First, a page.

IMF Approves $5-Billion Arrangement for Morocco Under the Precautionary and Liquidity Line

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The Executive Board of the International Monetary Fund (IMF) today approved a new 24-month arrangement for Morocco under the Precautionary and Liquidity Line (PLL) in an amount equivalent to SDR 3.2351 billion (about US$5 billion, or 550 percent of Morocco’s quota at the IMF). The access under the arrangement in the first year will be equivalent to SDR 2.941 billion (about US$4.5 billion, 500 percent of quota), rising in the second year to a cumulative US$5.0 billion. Morocco’s first 2-year PLL arrangement was approved on August 2, 2012 (see Press Release No 12/287).

The Moroccan authorities have stated that they intend to treat the arrangement as precautionary, as they have done with the 2012 PLL, and do not intend to draw under the arrangement unless Morocco experiences actual balance of payments needs from a significant deterioration of external conditions.

The PLL arrangement will allow the authorities to pursue their homegrown reform agenda aimed at achieving rapid and more inclusive economic growth while providing them with useful insurance against external shocks.

The PLL was introduced in 2011 to meet more flexibly the liquidity needs of member countries with sound economic fundamentals and strong records of policy implementation but with some remaining vulnerabilities.

Following the Executive Board discussion on Morocco, Mr. Noayuki Shinohara, IMF Deputy Managing Director and Acting Chairman of the Board, made the following statement:

“Morocco’s sound economic fundamentals and overall strong record of policy implementation have contributed to a solid macroeconomic performance in recent years. Despite a difficult external environment, the authorities made important strides in reducing vulnerabilities, rebuilding policy space and addressing medium-term challenges over the course of the first arrangement supported by a PLL. They have been consolidating Morocco’s fiscal position while pursuing an agenda of structural reforms to address vulnerabilities, strengthen competitiveness, and promote higher and more inclusive growth. The significant progress made in reforming the subsidy system is particularly commendable.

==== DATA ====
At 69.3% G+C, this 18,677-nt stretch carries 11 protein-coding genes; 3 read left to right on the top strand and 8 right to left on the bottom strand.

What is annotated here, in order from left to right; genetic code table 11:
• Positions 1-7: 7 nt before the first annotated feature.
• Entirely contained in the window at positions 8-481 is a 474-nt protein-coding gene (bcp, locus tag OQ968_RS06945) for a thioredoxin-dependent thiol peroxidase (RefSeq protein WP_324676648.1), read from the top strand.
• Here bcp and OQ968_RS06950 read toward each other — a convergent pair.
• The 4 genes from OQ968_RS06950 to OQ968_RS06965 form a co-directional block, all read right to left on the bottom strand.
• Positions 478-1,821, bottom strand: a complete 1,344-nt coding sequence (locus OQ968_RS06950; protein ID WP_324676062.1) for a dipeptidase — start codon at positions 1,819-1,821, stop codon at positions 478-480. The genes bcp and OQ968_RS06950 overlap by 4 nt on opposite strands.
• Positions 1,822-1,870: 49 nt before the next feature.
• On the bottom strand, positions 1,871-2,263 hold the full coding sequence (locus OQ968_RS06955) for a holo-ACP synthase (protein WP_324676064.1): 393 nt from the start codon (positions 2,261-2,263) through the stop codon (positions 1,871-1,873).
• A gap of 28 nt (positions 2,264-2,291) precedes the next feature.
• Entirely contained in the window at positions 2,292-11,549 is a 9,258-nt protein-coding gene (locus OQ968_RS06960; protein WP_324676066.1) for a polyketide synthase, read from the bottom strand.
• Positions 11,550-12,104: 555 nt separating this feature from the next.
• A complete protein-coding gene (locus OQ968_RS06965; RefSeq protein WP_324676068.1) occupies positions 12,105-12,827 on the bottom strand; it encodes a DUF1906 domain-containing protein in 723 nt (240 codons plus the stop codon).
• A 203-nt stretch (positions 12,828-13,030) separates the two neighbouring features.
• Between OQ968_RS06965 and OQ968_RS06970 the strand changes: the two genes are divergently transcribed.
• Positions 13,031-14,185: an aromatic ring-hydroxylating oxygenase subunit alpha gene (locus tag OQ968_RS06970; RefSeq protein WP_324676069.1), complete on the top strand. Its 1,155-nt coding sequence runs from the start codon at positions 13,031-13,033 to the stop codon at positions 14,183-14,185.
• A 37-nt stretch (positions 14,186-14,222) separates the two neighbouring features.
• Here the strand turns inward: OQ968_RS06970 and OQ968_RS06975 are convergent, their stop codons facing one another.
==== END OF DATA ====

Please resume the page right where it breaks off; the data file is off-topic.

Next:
“The external environment remains subject to significant downside risks. In particular, protracted and slower–than-expected growth in Europe than currently projected, heightened financial market volatility, or a surge in oil prices resulting from geopolitical tensions could significantly affect the Moroccan economy. In this context, the successor PLL arrangement will continue to provide insurance to support the authorities’ economic policies.

“The authorities are committed to further reducing fiscal and external vulnerabilities while laying the foundations for higher and more inclusive growth. To achieve these goals, it will be important to control expenditure as well as advance major reforms, including those of subsidies, pension and the tax system. The timely adoption of a new organic budget law will be essential in order to strengthen and modernize the budget framework. Moving toward a more flexible exchange rate regime, in coordination with other macroeconomic policies would also help support competitiveness and enhance the economy’s capacity to absorb shocks. Advancing structural reforms to improve the business climate, the judicial system, access to finance, and the labor market will be crucial to achieving higher growth and employment,” Mr. Shinohara said.

Morocco has been a member of the IMF since 1958 and has a quota of SDR588.2 million (about US$903.4 million).


International Monetary Fund (IMF)

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